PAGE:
The internet is making it easier than ever for residents to find out about, and apply for, affordable housing. A recent study by DNAinfo showed there were approximately 843 applications per unit (and some 3,400 units in the lotteries) last year. In total, that’s nearly 3 million applications.
Be super-clear about the guidelines for any unit you apply for. Know your combined household income, and be sure you can provide proof of your salary, as well as a credit report, birth certificate, identification, tax returns, proof of address, and more fun paperwork. You’ll have to present this all at an interview… if you’re randomly selected and survive the initial vetting process, which can take two to 10 months.
Someone asked me to read this, having read my prior article on the scam that is NYC rent stabilization. Yes, it is true, and I’m unsurprised by it. Media is actually pushing a rent stabilization lottery as the only realistic way to get a stabilized apartment in NYC. Though, with a 1 in 843 chance of getting called in, not even counting a housing board that could find any number of reasons to exclude you from stabilized housing, the chances are beyond slim. In fact, if you look on Betfair right now at the US Presidential election odds, you have a better chance of seeing Mike Pence, Bernie Sanders, Joe Biden, Paul Ryan, or Evan McMullin winning the election than you do of getting selected for one of these units.
How can that be, if as I stated, 61% of the rental market is stabilized? Simple – as I stated in my first article, stabilized units aren’t on the market. If the tenant moved out, they’d never be able to get another stabilized apartment, so they are forced to stay at their stabilized rate. The landlords will do everything they can to avoid renting stabilized units to tenants, unless they are required to in order to receive their tax abatement. And if a tenant leaves a stabilized unit, the landlord will do everything he can to avoid renting to a tenant who demands to continue under stabilization, and instead will more than likely find any excuse he can to disqualify the tenant and rent to someone who will pay the market rate.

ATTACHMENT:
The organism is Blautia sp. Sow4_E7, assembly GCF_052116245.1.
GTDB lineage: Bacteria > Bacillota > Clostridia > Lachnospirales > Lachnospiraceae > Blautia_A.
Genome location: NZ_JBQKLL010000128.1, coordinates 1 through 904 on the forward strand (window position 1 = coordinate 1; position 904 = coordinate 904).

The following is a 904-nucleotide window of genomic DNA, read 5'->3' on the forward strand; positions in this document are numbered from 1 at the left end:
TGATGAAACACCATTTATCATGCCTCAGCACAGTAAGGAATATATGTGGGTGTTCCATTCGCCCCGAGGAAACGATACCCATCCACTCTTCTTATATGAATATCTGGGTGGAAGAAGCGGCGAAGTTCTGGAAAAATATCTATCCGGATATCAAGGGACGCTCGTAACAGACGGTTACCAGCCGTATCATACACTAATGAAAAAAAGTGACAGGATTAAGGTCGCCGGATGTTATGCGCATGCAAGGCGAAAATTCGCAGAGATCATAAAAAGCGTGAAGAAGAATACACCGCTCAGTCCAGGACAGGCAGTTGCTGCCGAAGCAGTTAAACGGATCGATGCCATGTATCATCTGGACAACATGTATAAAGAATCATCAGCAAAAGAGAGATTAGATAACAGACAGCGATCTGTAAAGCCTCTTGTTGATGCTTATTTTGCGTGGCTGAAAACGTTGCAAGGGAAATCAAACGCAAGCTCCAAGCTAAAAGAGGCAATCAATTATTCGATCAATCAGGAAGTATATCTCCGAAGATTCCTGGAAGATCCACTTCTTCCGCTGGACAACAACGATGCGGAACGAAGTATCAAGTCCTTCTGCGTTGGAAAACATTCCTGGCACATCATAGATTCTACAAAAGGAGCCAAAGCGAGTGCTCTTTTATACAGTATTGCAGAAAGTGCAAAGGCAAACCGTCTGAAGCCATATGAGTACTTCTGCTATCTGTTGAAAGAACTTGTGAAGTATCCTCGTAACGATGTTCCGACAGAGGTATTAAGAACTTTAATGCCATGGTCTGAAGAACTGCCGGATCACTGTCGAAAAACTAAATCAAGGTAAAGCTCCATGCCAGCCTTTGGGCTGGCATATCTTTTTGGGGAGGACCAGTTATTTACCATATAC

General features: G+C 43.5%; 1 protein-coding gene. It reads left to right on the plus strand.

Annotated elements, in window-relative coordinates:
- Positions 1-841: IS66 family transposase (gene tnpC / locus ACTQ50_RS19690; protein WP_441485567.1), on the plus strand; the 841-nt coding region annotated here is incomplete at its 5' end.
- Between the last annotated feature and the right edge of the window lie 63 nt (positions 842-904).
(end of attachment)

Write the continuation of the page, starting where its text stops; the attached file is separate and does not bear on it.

Still, with the number of stabilized units as high as it is, there has to be some turnover in the market. Tenants still move, or die, or are evicted from their units for whatever reason. Since the percentage of stabilized units remains relatively stable, with less than 1% of the stabilized inventory available in a lottery, stabilized units that do turn are clearly being rented to new stabilized tenants through some other means. So, how do you really get a stabilized apartment? You know, one of those that isn’t in the lottery?
The answer should be obvious – you bribe your way into one. After my article on stabilization was reposted by ZeroHedge, their comment section was filled with a deluge of comments regarding not just what it takes to get a stabilized unit, but how people are scamming the system of rent stabilization. Take a look at some of them:
I grew up in NYC. To get a rent stabilized apartment will cost much under the table.
It’s absurd as it destroys neighborhoods since the landlord can’t afford to maintain the property and forget about upgrades. It also.resulted in many rentals being converted to co-ops.
There’s also rent controlled apartments which are significantly cheaper to rent.
The savings factor is more than 2-3x, it’s obscene, closer to 10x. It’s basically a legacy privilege for anyone who was at the right place at the right time, and those who possess that privilege consider it an asset on the order of owning a home.
All of those comments makes me wonder what Jimmy McMillan, the founder of “The Rent Is Too Damn High” party that I cited in my original article, did or had to do to maintain residency in TWO stabilized units.
So if you think you have a shot at a stabilized unit, take your chances with the lottery. And, to be fair, we’ll probably see unknown Evan McMullin as our 45th President before you actually get one. Or… you could do what a lot of the other stabilized tenants do and bribe your way into a unit, cheat the system any way you can to remain in the unit, and possibly do all sorts of extracurricular, maybe illegal activities as a resident.
It sounds like what it really takes to get a stabilized apartment in NYC is an awful lot like what it takes to be the Presidential candidate with the current highest odds to win on Betfair, doesn’t it?